Rhein on Energy and Climate

Less than half of the Irish electorate has spoken: By a margin of 100 000 votes it has rejected the Lisbon Treaty.

The no-votes express a bizarre mix of misconceptions and ressentiments, that had little or nothing to do with the treaty, which virtually nobody had read. It was un unreadable document, like any text that contains hundreds of amendments to an existing treaty.

We should not scold the no-voters for their jubilation. They have probably acted in good faith, seduced and misinformed by a few nationalist and irresponsible politicians and a businessman more interested in an ego-trip than the future of Europe.

But we must not follow them. The vast majority of European citizens wants a Europe that is able to decide democratically and defend their interests at the global level. The Lisbon Treaty is a step towards these ends, by allowing Europe to speak with once voice and turning the EuropeanParliament into a full-fledged legislator.

How is it possible to overcome the Irish No?

First, 18 of the 27 member states have ratified the Lisbon Treaty. It is essential that the parliaments of the remaining eight member states complete the ratification process before the end of the year, as their heads of government have pledged to do.

Second, it will be up to the Irish Prime minister to explain to his colleagues next week how to sort out the mess in which Ireland and the EU find themselves after the negative outcome of the referendum. He may ask the European Council to address a solemn declaration to the Irish voters, that the Lisbon Treaty does not affect Irish neutrality, their right to pursue their taxation policy and strict anti-abortion line etc., and to promise holding another referendum when all other member states will have ratified, as Ireland has done for obtaining ratification of the NiceTreaty.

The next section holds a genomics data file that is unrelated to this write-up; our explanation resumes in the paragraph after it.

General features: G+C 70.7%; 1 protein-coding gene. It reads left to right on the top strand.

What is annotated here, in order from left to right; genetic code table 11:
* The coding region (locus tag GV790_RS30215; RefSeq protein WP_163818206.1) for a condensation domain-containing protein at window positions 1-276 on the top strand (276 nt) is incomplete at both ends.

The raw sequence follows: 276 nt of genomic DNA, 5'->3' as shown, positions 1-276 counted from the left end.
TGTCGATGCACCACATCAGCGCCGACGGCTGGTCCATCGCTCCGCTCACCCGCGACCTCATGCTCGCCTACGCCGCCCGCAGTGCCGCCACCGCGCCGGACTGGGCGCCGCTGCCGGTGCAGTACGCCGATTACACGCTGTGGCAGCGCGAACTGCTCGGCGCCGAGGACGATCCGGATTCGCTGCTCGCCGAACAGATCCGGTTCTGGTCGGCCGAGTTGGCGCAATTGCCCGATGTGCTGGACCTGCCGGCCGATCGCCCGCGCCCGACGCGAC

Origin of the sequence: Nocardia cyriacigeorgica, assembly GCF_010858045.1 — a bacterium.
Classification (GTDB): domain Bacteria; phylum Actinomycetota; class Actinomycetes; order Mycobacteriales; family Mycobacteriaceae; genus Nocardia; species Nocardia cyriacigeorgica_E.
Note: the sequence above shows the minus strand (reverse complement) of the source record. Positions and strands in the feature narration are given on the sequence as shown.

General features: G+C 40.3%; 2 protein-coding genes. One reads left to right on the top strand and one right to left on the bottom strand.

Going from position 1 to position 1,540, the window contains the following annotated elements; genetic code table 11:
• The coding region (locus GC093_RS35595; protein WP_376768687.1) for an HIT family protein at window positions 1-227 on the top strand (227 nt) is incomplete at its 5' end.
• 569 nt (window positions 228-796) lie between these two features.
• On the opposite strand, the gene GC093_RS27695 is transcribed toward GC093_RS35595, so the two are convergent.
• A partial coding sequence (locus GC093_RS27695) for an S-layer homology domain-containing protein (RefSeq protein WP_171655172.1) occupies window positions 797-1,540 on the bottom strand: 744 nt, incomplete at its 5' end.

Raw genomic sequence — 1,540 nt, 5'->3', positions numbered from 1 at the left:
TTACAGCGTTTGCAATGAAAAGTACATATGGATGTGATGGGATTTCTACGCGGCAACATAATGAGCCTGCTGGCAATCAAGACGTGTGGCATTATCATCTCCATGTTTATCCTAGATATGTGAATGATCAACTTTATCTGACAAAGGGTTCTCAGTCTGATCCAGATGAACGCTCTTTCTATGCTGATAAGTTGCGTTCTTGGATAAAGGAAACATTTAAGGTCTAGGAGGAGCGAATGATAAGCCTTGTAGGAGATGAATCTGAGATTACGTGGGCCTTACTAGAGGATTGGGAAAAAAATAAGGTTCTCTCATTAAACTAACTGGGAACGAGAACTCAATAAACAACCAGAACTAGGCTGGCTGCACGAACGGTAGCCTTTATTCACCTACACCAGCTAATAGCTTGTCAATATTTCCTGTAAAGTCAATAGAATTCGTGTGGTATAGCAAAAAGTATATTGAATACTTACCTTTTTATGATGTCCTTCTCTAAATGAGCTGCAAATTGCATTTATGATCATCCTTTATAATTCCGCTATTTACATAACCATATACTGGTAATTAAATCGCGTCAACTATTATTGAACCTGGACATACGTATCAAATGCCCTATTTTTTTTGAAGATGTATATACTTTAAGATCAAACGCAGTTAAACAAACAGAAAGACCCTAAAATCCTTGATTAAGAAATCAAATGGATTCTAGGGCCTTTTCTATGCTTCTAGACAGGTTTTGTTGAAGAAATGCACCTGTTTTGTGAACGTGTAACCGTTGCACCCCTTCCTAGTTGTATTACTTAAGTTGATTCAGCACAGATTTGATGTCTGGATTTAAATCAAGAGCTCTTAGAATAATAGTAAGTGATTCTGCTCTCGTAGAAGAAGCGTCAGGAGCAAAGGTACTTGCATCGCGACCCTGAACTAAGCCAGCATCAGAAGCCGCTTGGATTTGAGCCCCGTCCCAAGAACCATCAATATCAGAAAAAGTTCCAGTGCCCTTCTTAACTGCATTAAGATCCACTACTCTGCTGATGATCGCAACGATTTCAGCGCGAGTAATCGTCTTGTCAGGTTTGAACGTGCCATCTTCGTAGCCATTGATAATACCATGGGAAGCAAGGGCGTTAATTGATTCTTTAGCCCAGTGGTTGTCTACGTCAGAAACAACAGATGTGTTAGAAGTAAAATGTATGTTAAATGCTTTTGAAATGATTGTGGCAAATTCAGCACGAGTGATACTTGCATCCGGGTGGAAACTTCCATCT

Third, alternatively, those countries having ratified might invite Ireland to reconsider its membership in the EU, as provided for under the Lisbon Treaty, and negotiate a new status comparable to that of Norway – intimately linked with the EU, but without particpating in the decision making and in many policy areas. That would be a regrettable outcome, but one that assures Ireland its full-fledged autonomy and allows the rest of Europe to proceed towards further integration.

Fourth, there is no point negotiating a new treaty among the 27 member states. Europe has no time to lose putting its house in order. It is confronted with serious and urgent challenges that need to be addressed. It has taken seven years of patient discussions across all of Europe to finalise the Lisbon Treaty. For the time being, it seems impossible to reach a better deal, and nobody would like to run the risk of seeing a new treaty version rejected by another Irish referendum.

If Ireland persists with its No, the rest of Europe will have no option but to go on without it. It would be great pity, but the lesser evil compared to an unending institutional impasse.

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  1. I totally agree with you on the idea that anti-system states should really get out of the system. I don’t believe offering too many opt-outs just for the sake of getting the Irish on the ratification boat would do the EU any good… (separate taxation, separate policy on reproductive health, etc). The Irish prime minister said he won’t hold the referendum again, suggesting that, should Ireland reject it, everybody should vote for it again. Which is simply irresponsible…

  2. “those countries having ratified might invite Ireland to reconsider its membership in the EU, as provided for under the Lisbon Treaty”

    “Taking a break” might be provided for under Lisbon but Lisbon has no force or effect. Accordingly, how can Ireland, hypothetically, take advantage of a provision which has no force in law? And would anyone have considered offering France a break from the EU when their people rejected the Constitution?

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